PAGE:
Exploring the Moon from Orbit

On January 17, 2020, TREX’s Ryan Watkins spoke at the St Louis Astronomical Society meeting. In this 45 min presentation, Watkins focused on the big scientific discoveries from Apollo, and how we use LRO to evaluate potential future landing sites for human and robotic landed missions. According to Watkins:

Map of Landing sites.
Red: USSR/Russia, Blue/Green: USA, Yellow: Chinese (credit: NASA)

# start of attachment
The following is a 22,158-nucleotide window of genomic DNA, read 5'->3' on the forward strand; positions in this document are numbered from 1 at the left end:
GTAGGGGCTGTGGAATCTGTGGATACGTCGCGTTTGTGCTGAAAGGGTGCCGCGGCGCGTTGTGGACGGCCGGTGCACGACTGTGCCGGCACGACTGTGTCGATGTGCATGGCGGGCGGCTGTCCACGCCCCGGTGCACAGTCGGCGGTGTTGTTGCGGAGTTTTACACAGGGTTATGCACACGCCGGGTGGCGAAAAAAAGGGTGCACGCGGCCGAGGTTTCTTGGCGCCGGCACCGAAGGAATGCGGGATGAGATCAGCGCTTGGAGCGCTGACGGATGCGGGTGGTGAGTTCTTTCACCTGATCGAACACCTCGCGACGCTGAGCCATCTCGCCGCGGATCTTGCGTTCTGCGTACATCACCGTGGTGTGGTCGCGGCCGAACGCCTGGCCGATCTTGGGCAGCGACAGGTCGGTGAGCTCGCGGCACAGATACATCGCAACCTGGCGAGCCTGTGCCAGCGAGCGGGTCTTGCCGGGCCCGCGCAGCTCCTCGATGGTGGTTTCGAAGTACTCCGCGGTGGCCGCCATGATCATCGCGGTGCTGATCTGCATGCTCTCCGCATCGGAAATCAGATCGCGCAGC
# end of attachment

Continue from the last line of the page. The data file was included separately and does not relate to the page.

Apollo was one of, if not THE greatest, achievements of the 20th century. Apollo left an incredible legacy spanning culture, engineering, politics, and science that we are still learning from today. However, 50 years have passed since man first set foot on the Moon, and the US has not had a human or robotic presence on the lunar surface since. With the forthcoming Artemis program and international interest in the Moon, scientists and engineers are busy selecting the best landing sites for future missions. The Lunar Reconnaissance Orbiter (LRO) was designed to gather information to help scientists and engineers plan NASA’s return to the Moon with robots and astronauts. Having been in orbit for 10 years now, scientists are equipped with a wealth of data for selecting future landing sites. Dr. Watkins discussed the most significant scientific discoveries of Apollo, as well as destinations that are being mapped out as top scientific sites for future lunar exploration. One of these destinations is south pole, which harbors water ice and is currently slated to be the destination for the first crewed mission to the lunar surface for the Artemis program. Other destinations of interest for both science and human exploration include the Aristarchus Plateau, lava pits, silicic volcanic areas, and lunar swirls. Continued lunar exploration is imperative for addressing unanswered scientific questions, practicing for longer-duration missions to Mars, harvesting resources, and fostering international collaborations.